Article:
Jim Pappas is a man on a mission, and the mission may or may not be impossible: to sample each and every cheesesteak in the tristate area.
Pappas, who grew up in Swarthmore and now lives in Wilmington, has eaten 275 of them since embarking on his journey last May. His quest for the ultimate cheesesteak has cost him thousands of dollars and taken him from Bear, Del., to Reading to Princeton.
After the 2008 economic crash precipitated the end of his 25-year career in financial services, his marriage broke up, and he weathered a leukemia diagnosis, Pappas, 56, “decided it was time to have fun." He started driving for Uber and Lyft, which took him to far-flung neighborhoods. After a conversation with a friend over cheesesteaks, he decided to combine his day job with a new hobby, asking his riders where the best steaks could be found.
Each stop is cataloged on Pappas’ blog, philadelphiacheesesteakadventure.com, with videos, pictures, reviews, and a spreadsheet.
Pappas likes to think each cheesesteak has something to offer, and has whittled his experiences into a “best-of” list on Philly Grub, which spotlights winners in 20 categories, such as “best brunch cheesesteak" (Coffee House Too, 2514 E. York St.) and “best date cheesesteak” (American Sardine Bar, 1800 Federal St.).
We talked to Pappas about controversial toppings, cheat days, and what’s next for his cheesesteak adventure.
After my wife and I separated, I’d reconnected with a friend and we were having cheesesteaks, and I said, “What do people do for fun?” I was 55, I don’t want to hang out in bars all the time. I started asking my Uber and Lyft riders what their favorite cheesesteak places were. It grew out of that, and the passion grew in me. It makes for a fun day, talking cheesesteaks.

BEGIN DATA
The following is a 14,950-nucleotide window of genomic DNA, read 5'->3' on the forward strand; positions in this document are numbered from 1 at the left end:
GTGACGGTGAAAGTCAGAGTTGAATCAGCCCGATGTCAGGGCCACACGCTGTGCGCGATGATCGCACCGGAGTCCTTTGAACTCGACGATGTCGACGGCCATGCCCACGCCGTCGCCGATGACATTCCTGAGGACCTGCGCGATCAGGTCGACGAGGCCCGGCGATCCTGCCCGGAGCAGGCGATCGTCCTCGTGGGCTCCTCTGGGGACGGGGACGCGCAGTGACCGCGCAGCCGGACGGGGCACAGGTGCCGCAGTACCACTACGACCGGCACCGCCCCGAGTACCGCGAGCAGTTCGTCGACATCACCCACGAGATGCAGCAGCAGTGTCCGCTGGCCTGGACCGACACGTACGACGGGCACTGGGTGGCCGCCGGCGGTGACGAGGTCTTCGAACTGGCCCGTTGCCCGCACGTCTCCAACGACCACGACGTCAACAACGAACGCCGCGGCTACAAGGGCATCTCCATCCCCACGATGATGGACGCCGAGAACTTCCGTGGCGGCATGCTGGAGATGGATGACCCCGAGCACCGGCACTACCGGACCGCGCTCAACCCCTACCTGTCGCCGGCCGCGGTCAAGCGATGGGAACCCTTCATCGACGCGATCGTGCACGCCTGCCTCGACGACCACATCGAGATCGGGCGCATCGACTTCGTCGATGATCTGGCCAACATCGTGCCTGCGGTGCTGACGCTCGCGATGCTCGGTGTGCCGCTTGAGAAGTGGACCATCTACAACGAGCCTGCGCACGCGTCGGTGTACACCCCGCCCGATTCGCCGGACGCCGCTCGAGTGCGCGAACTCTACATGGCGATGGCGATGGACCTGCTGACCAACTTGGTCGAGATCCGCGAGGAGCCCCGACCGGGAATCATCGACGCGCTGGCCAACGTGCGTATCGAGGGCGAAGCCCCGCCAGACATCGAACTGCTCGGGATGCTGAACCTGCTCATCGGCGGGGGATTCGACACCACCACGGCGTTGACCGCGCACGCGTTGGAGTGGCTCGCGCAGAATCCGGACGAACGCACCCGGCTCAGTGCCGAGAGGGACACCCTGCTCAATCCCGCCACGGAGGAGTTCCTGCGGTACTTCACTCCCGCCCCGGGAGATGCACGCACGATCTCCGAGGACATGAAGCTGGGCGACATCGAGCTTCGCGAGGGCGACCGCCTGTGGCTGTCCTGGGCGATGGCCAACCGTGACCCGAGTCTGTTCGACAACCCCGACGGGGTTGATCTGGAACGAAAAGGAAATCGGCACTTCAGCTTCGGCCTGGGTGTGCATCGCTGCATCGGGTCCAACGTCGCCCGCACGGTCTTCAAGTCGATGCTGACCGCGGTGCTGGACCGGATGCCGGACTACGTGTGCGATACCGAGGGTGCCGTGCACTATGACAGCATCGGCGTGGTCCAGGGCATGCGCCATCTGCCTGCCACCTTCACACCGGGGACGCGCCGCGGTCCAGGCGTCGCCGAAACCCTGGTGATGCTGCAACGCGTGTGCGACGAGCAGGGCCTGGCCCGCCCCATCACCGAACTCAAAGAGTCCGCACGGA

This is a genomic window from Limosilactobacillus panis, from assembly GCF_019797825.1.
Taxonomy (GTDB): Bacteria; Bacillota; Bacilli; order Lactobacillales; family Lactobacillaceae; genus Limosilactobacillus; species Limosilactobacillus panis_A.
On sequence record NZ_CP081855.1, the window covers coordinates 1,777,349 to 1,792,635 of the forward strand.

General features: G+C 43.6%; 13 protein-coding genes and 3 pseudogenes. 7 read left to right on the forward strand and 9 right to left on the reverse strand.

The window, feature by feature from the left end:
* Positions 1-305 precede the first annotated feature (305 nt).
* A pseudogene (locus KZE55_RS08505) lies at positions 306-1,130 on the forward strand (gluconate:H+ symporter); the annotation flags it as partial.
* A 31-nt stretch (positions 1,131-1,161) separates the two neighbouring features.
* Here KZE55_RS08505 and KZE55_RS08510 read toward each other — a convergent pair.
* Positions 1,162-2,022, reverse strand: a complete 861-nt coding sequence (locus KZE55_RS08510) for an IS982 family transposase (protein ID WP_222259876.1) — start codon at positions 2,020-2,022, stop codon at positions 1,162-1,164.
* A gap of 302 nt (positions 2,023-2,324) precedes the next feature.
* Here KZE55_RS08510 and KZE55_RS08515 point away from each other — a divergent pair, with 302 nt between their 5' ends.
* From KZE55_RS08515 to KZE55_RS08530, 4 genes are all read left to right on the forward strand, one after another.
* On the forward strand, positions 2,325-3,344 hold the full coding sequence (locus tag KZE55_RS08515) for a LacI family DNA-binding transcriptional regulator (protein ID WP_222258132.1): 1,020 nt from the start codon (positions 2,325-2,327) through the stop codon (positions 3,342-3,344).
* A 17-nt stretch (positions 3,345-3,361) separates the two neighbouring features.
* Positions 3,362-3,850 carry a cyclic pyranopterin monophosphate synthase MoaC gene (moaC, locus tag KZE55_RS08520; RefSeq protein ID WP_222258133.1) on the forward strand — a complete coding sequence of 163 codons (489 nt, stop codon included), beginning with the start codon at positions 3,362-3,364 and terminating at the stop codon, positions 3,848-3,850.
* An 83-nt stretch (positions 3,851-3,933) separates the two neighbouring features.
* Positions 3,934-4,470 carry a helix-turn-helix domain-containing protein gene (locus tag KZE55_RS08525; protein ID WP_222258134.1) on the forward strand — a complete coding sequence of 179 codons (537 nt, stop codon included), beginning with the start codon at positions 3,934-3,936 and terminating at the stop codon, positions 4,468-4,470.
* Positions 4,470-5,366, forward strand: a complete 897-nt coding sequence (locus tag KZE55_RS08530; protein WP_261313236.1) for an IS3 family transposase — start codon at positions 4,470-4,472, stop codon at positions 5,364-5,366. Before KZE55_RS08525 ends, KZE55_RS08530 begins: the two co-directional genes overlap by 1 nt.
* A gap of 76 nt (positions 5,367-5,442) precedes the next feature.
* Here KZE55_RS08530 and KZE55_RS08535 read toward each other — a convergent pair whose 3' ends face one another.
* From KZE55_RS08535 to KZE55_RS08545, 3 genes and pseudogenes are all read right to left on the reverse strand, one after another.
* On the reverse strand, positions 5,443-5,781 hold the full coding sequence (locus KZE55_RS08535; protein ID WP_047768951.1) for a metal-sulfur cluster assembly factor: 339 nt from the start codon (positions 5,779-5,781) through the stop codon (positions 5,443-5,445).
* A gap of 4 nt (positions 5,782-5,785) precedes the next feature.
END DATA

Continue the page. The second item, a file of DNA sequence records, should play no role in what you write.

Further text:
I always get American cheese, mushrooms, lettuce and tomato. I score them in five categories: roll, meat, cheese, extras, and overall. I get a lot of grief for lettuce and tomatoes, but I started doing it to gauge the overall freshness. It tells a lot about how nice a place is. I do stick to American. Whiz, I completely dislike and avoid at all costs. Lately I’ve been doing garlic bread for the roll, if a place offers it. You should try it — it’s amazing. I’ve also gotten into adding wing sauce.
Probably 50,000 miles. Driving passengers, you usually end up somewhere new. It costs about $10 a cheesesteak, on average, so it’s been maybe close to $3,000 for the year.
I started only eating half of the cheesesteak, and giving the other half to a homeless person. Some people might eat cheesesteaks on their cheat days, but my “cheat” days are sushi, poke bowls, and salads. Lately I’ve been hitting the brewpubs more, so my doctor told me that as long as I keep drinking, it’s the alcohol that’s going to get me, not the cheesesteaks!
My younger daughter doesn’t want to talk too much about it. I posted a picture with her once, then she went back to her ham and cheese. My older daughter is a better sport, she went with me a few times to places. We went with some of her friends to do the Pat’s and Geno’s challenge, so she’s on board. And some friends love it, I’ve met people at Reading Terminal and other places. Overall, people enjoy it a lot more than they want to come forward and say.
I guess I thought I would get sick of cheesesteaks. A lot of people said that. But there is a difference between a regular cheesesteak and one made by a person who really cares about what they’re doing.
I’m a guest on a podcast, Dining on a Dime, and there’s another guest named Jim, so we’re talking about doing a Jim 1 vs. Jim 2 challenge where we go to a well-known place and a lesser-known place. I got together a panel and we’re going to start testing my best-of list. I want people to send me their cheesesteak videos. I got T-shirts, I got some cheesesteak swag I’m trying to exchange for information.